The innovative bacterial self-healing concrete is a promising solution to improve the sustainability of concrete structures by sealing the cracks in an autonomous way. Regardless of the types of bacterial-based approach, the provision of a suitable incubation environment is essential for the activation of bacteria and thus for a successful self-healing application. However, the research to date has mainly focused on the self-healing process within humid air or water environment. This research aims to investigate the performance of bacterial self-healing concrete within ground conditions which can potentially benefit the development of more sustainable underground concrete structures such as deep foundations, retaining walls and tunnels.
The research method is comprised of a laboratory experimental program with several stages/ phases. In the first stage, control tests were conducted to examine the influence of different delivery techniques of healing agents such as the material of capsules on the healing performance in water. The outputs from this stage were used as a control test to inform the next stages where the fine-grained concrete/mortar specimens were incubated inside the soil. In this stage, three different delivery techniques of the healing agent were examined namely Direct add, Calcium alginate beads and Perlite. The results showed that the crack-healing capacity was significantly improved with using of bacterial agent for all delivery techniques and the maximum healed crack width was about 0.57 mm after 60 days of incubation for specimens incorporated with perlite (set ID: M4). The volume stability of the perlite capsules has made them more compatible with the cement mortar matrix in comparison with the calcium alginate capsule. The results from Scanning Electron Microscope (SEM) and Energy Dispersive X-ray (EDX) indicated that the mineral precipitations on crack surfaces were calcium carbonate.
The second stage investigates the effect of different ground conditions on the efficiency of bio self-healing concrete. This stage presents a major part of the experimental programme and contains three experimental parts based on the types of soils and their conditions where bio self-healing of cement mortar specimens was examined. The first part investigates the effect of the presence of microbial and organic materials within the soil on the performance of self-healing by incubating cracked mortar specimens into sterilized and non-sterilized soil. This part aims to investigate if the existing bacteria in the soil can produce any self-healing.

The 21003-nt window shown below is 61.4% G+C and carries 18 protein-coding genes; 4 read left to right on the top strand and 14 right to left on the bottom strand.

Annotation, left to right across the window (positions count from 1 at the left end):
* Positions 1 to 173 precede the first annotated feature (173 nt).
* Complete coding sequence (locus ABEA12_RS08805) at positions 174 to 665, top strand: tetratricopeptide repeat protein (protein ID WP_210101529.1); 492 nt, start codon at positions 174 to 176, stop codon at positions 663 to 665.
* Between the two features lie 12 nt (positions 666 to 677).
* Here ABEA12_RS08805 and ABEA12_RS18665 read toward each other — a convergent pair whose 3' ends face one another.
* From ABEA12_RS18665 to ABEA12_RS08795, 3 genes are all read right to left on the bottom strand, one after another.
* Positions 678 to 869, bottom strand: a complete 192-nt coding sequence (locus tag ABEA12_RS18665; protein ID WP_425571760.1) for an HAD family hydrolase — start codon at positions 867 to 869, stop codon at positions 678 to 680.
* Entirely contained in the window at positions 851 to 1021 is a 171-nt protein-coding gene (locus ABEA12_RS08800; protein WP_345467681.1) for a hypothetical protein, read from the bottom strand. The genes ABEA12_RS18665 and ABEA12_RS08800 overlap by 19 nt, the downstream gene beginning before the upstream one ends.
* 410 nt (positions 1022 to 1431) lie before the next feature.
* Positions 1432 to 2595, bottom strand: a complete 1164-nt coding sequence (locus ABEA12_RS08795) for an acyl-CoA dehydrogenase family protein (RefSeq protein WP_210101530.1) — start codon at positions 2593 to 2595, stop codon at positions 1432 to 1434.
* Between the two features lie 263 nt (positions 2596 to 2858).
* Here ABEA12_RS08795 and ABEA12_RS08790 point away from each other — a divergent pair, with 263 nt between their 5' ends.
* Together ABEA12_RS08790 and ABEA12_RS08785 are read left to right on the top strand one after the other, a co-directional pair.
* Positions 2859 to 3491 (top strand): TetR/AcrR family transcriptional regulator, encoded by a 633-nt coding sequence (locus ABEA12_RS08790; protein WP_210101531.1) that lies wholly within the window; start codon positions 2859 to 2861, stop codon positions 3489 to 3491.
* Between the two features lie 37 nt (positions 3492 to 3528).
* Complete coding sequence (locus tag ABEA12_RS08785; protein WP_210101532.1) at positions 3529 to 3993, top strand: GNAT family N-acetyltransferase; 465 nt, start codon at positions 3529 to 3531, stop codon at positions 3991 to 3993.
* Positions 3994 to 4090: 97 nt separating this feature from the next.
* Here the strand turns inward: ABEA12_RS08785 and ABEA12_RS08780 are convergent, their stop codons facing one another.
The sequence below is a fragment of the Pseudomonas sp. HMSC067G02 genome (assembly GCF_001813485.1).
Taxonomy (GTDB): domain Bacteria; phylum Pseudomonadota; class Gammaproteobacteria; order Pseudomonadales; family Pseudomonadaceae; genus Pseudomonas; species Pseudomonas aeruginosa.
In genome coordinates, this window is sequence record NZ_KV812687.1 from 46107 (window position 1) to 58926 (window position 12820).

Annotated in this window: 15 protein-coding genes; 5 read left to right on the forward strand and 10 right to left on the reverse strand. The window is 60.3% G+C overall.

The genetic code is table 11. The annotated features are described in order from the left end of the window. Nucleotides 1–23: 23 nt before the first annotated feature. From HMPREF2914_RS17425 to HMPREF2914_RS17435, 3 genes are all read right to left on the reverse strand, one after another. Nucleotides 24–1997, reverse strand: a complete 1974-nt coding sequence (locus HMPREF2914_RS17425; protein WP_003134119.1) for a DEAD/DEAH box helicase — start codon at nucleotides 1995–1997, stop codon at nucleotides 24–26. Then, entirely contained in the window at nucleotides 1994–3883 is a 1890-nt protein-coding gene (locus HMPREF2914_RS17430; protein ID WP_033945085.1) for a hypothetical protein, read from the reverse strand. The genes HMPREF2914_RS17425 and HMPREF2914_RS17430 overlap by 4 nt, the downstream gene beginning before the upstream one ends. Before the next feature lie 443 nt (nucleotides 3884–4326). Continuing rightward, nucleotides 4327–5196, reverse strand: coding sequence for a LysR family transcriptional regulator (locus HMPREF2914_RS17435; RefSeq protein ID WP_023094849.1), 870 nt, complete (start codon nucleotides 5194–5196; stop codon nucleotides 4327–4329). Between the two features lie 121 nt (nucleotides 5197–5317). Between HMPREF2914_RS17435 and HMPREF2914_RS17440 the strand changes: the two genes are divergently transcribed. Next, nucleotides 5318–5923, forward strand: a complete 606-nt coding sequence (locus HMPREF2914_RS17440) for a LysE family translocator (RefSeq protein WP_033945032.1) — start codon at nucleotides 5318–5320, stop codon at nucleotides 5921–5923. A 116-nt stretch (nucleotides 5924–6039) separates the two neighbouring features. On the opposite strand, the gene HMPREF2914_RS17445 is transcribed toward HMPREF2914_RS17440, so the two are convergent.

In the second part, the investigation focused on the bio self-healing in specimens incubated in coarse-grained soil (sand). The soil was subjected to fully and partially saturated cycles and conditioned with different pH and sulphate levels representing industrially recognised classes of exposure (namely, X0, XA1, and XA3). These classes were selected according to BS EN 206:2013+A1:2016 - based on the risk of corrosion and chemical attack from an aggressive ground environment. In the third part, cement mortar specimens were incubated into fully and partially saturated fine-grained soil (clay) with similar aggressive environments as in part 2. The results showed that the indigenous bacteria naturally present within the soil can enhance the mortar self-healing process. For specimens incubated within coarse-grained soil (sand), the reduction in pH of the incubation environment affected the bio self-healing performance. However, for fine-grained soil (clay) the healing ratios of specimens incubated in the same identical exposure conditions were almost similar, with better results observed in the pH neutral condition. The results showed also that the self-healing efficiencies in both the control and bio-mortar specimens were significantly affected by the soil's moisture content. This indicates that the mineral precipitation of calcium carbonate caused by the metabolic conversion of nutrients by bacteria is heavily reliant on the moisture content of the soil. The hydration of un-hydrated cement particles representing the primary source of autogenous healing is also influenced by soil moisture content.
The third stage investigated the use of a non-destructive technique utilising the concrete electrical resistivity to monitor the crack healing performance of specimens incubated within the soil. The results showed that the improvement in electrical resistivity of bio-mortar specimens was remarkably higher in comparison with control specimens. This improvement can be used as an indication of the healing performance of bio-mortar specimens in comparison with autogenous healing in control specimens.
In general, the study suggests that the bio self-healing process can protect underground concrete structures such as foundations, bridge piers, and tunnels in a range of standard exposure conditions and that this is facilitated by the commonly applied bacterial agent Bacillus subtilis or similar strains. However, as the experimental findings indicated the exposure conditions could affect the healing efficiency. Therefore, future work should consider how formulations, application methods, and ground preparation can be optimised to achieve the best possible incubation environment and thus improved protection for underground concrete structures.